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ICANN to host first-ever high-stakes dot-brand auction

Kevin Murphy, May 7, 2019, Domain Sales

Two companies that own trademark rights to the same brand are to fight it out at an ICANN auction for the first time.

Germany-based Merck Group will fight it out for .merck with American rival Merck & Co at an auction scheduled to take place July 17.

Because it’s an ICANN “last-resort” auction, the value of the winning bid will be disclosed and all the money will flow to ICANN.

It will be the first ICANN gTLD auction for three years, when a Verisign proxy agreed to pay $135 million for .web.

The two Mercks could still avoid the ICANN auction by resolving their contention set privately.

The German Merck is a chemicals company founded in 1668 (not a typo) and the US Merck was founded as its subsidiary in the late 19th century.

That division was seized by the US government during World War I and subsequently became independent.

The German company uses merckgroup.com as its primary domain today. The US firm, which with 2018 revenue of over $42 billion is by far the larger company, uses merck.com.

Both companies applied for .merck as “community” applicants and went through the Community Priority Evaluation process.

Neither company scored enough points to avoid an auction, but the German company had the edge in terms of points scored.

Both applications then found themselves frozen while ICANN reviewed whether its CPE process was fair. That’s the same process that tied up the likes of .gay and .music for so many years.

While the July auction will be the first all-brand ICANN auction, at least one trademark owner has had to go to auction before.

Vistaprint, which owns a trademark on the term “webs” was forced to participate in the .web auction after a String Confusion Objection loss, but due to the technicalities of the process only had to pay $1 for .webs.

Dead dot-brands hit 50

Two more dot-brands are on their way out, bringing the total to fall on their swords to date to a nice round 50.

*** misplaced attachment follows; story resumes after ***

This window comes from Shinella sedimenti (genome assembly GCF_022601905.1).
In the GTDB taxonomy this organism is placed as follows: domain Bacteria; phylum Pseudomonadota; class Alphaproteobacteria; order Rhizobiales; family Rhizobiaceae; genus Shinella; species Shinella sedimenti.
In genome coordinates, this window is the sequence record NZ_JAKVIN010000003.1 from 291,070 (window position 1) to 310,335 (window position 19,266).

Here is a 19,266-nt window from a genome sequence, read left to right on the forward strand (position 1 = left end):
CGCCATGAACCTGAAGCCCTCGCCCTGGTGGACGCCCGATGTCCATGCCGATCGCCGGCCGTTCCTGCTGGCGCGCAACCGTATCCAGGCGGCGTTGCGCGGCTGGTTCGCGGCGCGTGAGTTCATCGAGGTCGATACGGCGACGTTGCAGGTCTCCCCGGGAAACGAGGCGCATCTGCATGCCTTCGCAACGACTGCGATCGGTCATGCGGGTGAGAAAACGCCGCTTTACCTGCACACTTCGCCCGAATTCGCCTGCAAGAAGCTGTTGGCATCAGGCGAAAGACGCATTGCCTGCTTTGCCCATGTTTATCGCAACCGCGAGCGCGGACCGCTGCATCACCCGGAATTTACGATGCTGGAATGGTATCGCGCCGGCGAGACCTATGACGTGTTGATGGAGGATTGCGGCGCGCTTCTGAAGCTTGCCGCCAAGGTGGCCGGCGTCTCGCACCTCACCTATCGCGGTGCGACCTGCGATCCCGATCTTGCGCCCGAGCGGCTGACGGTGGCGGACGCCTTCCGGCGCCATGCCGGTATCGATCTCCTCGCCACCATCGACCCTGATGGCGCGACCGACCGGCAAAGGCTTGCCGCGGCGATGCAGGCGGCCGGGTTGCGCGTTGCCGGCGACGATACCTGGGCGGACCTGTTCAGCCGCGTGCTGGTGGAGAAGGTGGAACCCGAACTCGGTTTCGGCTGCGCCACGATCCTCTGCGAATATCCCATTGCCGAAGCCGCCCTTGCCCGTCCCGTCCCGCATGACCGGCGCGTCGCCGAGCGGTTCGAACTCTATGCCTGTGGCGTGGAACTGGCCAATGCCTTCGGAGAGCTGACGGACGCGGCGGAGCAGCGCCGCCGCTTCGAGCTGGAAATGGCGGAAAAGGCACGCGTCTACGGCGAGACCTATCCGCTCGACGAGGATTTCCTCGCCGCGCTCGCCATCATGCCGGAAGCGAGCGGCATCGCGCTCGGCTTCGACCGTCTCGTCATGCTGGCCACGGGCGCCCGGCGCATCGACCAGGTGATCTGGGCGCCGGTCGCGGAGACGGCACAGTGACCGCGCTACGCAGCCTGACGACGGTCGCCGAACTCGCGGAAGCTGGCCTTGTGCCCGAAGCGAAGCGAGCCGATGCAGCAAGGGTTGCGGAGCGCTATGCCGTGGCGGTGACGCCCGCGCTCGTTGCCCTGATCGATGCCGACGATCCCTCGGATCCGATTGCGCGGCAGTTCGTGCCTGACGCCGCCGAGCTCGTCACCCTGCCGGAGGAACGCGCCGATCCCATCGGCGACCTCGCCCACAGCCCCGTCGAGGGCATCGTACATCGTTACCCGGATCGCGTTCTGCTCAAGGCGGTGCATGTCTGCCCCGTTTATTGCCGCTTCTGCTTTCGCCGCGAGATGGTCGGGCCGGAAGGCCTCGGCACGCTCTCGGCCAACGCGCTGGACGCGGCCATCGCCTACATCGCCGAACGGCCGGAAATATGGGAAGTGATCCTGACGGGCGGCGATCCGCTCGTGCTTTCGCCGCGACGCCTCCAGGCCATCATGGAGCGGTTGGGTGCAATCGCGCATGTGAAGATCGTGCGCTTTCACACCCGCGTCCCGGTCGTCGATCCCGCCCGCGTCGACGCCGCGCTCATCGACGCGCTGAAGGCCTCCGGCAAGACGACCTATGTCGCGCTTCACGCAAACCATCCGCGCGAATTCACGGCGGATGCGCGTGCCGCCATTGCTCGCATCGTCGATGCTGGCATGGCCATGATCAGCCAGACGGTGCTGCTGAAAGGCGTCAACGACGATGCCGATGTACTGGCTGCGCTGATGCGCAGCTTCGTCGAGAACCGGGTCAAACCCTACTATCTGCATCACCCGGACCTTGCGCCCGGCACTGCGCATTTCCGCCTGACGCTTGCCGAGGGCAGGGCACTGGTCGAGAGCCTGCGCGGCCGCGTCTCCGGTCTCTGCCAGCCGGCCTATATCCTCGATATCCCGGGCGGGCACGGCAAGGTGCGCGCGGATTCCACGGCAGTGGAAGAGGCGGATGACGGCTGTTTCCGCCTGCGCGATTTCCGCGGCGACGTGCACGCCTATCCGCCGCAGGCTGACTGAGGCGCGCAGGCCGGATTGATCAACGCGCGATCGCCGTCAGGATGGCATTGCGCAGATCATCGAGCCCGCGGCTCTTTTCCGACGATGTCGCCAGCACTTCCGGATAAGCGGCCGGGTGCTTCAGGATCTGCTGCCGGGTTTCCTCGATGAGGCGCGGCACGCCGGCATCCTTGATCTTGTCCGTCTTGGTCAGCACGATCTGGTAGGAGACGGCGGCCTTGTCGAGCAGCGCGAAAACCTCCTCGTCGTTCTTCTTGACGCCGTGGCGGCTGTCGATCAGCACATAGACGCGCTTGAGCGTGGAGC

Both of the new departures appear to be brands belonging to the Saudi telecommunications company Etihad Etisalat, which does business as Mobily and has annual revenue approaching $1.8 billion.

The gTLDs in question are .mobily and موبايلي., the Arabic version of the brand, which sits in the root as .xn--mgbb9fbpob.

As is usual in cases of dot-brand self-termination, neither TLD had actually been put to any use beyond the obligatory nic. site.

Despite Mobily being based in Saudi Arabia, the registry is actually a Bahrain company, Greentech Consulting, apparently being run by a US-based new gTLD consultancy called WiseDots.

I’ve never heard of this outfit or its point man before today and its social media activity seems to have dried up shortly after the new gTLD application window closed in 2012.

The registry was hit by a breach of contract notice in December 2016 after it apparently forgot to pay its ICANN fees for a while, but it managed to resolve the issue without further action.

These five TLDs contain 80% of all child abuse images

Online child abuse watchdog the Internet Watch Foundation has released its 2018 annual report, and it fingers the five TLDs that host four in five cases of child sexual abuse images and videos.

The TLDs in question are Verisign’s .com and .net, Neustar’s repurposed Colombian ccTLD .co, Russia’s .ru and Tonga’s .to.

IWF found the illegal content in 3,899 unique domains, up 3% from 2017’s 3,791 domains, in 151 different TLDs.

Despite the apparent concentration of illegal web pages in just five TLDs, it appears that this is largely due to the prevalence of image-hosting and file-sharing “cyberlocker” sites in these TLDs.

These are sites abused by the purveyors of this content, rather than being specifically dedicated to abuse.

It would be tricky for a registry to take action against such sites, as they have substantial non-abusive uses. It would be like taking down twitter.com whenever somebody tweets something illegal.